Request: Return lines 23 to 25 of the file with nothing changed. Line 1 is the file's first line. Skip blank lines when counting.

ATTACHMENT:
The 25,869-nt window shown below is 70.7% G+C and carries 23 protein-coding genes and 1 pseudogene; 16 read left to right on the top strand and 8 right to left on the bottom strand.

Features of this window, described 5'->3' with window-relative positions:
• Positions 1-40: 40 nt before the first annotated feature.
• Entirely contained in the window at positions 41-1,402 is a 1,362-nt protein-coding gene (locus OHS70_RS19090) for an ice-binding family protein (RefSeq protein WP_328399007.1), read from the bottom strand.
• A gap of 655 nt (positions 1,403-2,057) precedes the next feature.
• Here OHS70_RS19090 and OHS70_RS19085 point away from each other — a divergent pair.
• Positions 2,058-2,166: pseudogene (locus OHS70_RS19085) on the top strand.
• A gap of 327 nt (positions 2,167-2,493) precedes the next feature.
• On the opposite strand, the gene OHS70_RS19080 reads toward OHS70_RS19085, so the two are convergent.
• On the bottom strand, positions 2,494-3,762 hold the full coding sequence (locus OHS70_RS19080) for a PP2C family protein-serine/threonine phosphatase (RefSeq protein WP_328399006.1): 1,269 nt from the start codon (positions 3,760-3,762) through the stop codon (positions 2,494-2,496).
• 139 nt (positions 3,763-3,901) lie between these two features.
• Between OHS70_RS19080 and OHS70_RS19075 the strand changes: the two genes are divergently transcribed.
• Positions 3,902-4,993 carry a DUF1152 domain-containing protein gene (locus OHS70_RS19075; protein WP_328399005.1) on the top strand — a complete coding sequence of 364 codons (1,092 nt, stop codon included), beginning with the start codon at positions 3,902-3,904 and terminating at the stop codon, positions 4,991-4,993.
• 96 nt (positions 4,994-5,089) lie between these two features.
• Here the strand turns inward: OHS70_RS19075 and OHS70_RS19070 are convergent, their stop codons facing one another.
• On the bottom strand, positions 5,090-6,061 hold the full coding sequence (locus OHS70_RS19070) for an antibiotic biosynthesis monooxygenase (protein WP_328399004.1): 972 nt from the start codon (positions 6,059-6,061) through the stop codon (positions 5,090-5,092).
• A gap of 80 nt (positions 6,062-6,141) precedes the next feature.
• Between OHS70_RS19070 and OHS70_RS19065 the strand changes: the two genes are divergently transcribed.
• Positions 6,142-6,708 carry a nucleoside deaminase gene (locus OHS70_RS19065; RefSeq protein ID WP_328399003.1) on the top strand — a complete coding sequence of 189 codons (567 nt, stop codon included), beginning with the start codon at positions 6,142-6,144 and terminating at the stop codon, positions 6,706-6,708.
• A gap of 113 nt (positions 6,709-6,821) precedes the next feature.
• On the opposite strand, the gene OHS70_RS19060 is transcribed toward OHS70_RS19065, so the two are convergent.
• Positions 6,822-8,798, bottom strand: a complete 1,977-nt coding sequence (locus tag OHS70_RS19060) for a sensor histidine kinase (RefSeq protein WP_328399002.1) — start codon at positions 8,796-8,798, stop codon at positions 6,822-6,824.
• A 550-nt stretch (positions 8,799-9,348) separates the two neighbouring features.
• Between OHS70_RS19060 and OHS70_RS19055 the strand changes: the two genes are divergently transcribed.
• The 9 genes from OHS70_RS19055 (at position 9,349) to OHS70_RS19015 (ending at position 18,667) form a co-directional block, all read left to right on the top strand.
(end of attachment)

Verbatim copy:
• A 550-nt stretch (positions 8,799-9,348) separates the two neighbouring features.
• Between OHS70_RS19060 and OHS70_RS19055 the strand changes: the two genes are divergently transcribed.
• The 9 genes from OHS70_RS19055 (at position 9,349) to OHS70_RS19015 (ending at position 18,667) form a co-directional block, all read left to right on the top strand.